Hip trajectory

The hip is the joint between the pelvis and the thigh. The hip consists of an acetabulum and a femoral head. This head moves in the socket when the hip moves, for example when walking. There are many muscles and other structures surrounding this joint. There are many different types of hip complaints, which can have different causes. Common examples of hip conditions include hip osteoarthritis (also called coxarthrosis), hip fractures, hip dysplasia, bursitis, tendonitis and many more. These conditions can lead to pain, stiffness, functional range of motion, and impaired quality of life.

Fortunately, many people with hip problems can benefit from effective rehabilitation treatment that helps them recover and resume their daily activities.

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Intake and diagnosis

An accurate diagnosis is important before rehabilitation is started. Our physiotherapists will perform a history in combination with a physical examination, map out medical history and request possible additional imaging, such as X-rays from MRI scans, to determine the exact cause of the hip complaints.

A personal treatment plan is drawn up based on the diagnosis. The treatment plan depends on the severity of the hip complaints and can cover different treatment variables.

Rehabilitation with hip complaints

Exercise therapy for hip complaints is a non-invasive, conservative approach aimed at relieving pain, improving mobility and increasing the functionality of the hip. Furthermore, by strengthening the right muscles and teaching good posture and movement patterns, exercise therapy can help prevent future hip complaints.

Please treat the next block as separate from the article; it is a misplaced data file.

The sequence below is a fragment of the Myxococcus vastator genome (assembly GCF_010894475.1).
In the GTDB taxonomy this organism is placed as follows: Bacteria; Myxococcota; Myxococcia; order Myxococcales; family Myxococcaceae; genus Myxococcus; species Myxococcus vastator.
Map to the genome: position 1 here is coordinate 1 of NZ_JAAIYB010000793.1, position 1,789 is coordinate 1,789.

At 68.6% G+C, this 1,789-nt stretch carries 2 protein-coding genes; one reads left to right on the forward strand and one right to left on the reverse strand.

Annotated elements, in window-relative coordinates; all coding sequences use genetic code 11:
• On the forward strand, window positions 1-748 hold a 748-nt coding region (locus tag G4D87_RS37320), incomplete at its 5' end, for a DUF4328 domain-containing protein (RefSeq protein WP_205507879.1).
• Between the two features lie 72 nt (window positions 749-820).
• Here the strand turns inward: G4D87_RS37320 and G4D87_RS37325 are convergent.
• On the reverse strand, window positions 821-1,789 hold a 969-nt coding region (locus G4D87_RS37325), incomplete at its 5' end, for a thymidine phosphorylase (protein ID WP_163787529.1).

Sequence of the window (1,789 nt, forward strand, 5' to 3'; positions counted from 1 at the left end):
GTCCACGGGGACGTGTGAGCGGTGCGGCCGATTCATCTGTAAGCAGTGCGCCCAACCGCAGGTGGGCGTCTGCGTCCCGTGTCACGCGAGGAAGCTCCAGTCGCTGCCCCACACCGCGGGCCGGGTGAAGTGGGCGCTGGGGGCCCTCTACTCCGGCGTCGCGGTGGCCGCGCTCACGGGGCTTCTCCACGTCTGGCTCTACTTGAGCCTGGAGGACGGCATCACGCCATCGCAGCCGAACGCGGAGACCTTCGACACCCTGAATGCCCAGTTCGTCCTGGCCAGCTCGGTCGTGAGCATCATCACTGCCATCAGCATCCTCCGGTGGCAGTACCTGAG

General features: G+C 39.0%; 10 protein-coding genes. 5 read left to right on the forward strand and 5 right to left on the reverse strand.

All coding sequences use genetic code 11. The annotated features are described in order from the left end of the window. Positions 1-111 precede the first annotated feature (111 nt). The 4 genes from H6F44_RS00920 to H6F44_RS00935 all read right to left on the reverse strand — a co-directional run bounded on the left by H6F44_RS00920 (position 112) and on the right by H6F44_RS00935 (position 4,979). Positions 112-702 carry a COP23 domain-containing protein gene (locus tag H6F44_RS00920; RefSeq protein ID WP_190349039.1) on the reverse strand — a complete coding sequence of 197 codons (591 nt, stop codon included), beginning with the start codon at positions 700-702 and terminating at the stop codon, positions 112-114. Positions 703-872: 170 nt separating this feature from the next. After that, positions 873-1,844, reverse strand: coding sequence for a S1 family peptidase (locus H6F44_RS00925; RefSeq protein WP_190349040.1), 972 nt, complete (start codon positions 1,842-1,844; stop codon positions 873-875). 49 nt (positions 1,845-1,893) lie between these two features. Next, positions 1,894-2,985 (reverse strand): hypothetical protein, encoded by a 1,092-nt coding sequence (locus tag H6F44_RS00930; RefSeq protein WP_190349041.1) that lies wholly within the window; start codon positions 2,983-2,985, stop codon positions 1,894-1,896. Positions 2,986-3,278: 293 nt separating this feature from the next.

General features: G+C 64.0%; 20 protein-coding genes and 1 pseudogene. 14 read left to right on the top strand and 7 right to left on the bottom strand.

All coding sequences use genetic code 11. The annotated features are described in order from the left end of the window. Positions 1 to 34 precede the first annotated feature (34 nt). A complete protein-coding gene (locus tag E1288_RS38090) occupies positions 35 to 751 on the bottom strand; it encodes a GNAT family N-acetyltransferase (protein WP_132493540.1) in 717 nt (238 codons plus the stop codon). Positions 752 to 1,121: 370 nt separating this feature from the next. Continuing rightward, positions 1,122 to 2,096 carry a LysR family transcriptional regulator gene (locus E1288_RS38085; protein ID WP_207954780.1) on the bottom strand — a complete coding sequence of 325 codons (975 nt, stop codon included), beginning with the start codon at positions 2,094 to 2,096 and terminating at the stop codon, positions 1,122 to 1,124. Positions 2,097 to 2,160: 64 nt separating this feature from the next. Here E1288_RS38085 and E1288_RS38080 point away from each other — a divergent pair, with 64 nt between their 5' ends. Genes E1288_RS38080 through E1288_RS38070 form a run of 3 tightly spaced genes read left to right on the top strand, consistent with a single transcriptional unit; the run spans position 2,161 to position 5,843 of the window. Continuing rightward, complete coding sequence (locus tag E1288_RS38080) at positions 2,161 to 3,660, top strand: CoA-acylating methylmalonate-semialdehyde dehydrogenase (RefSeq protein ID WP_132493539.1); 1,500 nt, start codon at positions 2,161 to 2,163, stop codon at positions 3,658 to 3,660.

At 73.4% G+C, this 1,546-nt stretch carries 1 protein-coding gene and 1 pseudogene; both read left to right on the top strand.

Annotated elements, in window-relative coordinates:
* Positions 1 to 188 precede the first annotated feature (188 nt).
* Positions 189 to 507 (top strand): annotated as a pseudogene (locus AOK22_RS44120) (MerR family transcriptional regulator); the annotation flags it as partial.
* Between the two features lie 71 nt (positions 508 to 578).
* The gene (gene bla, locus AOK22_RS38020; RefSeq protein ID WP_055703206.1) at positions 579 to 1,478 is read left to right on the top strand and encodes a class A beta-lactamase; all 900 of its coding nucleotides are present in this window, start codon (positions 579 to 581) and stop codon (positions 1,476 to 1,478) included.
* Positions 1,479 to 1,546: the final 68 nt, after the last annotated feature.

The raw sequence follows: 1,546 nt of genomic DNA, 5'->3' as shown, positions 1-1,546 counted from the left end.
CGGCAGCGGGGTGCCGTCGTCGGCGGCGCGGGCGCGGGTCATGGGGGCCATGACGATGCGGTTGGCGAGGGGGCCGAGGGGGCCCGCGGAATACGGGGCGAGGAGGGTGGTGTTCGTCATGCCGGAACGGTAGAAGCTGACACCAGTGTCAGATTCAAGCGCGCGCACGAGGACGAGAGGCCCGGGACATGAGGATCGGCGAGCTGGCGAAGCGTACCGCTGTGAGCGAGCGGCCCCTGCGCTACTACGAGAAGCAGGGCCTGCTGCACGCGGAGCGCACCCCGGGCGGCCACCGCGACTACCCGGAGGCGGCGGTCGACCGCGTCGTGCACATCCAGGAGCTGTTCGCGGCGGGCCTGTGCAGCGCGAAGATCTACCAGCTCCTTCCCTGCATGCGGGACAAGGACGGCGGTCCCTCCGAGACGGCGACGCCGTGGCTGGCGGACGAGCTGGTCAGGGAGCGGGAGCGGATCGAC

Exercise therapy for hip complaints includes a range of exercises that are tailored to the specific needs and level of the patient. Our rehabilitation program for hip complaints consists of one or more of these exercise themes:

  • Mobility exercises: Exercises that promote hip mobility can be included to increase range of motion and reduce any limitations.
  • Strengthening exercises: Exercises that focus on strengthening the muscles around the hip, such as the glutes, hip flexors and hip abductors, can be included to promote stability and reduce stress on the hip joints.
  • Core stabilization: The core (abdominal and back muscles) plays an important role in maintaining good posture and distributing the load during movements. Exercises aimed at core stabilization can increase the effectiveness of the exercise program.
    Balance and coordination exercises: These exercises can help improve balance, which is important for preventing falls and performing daily activities with more confidence.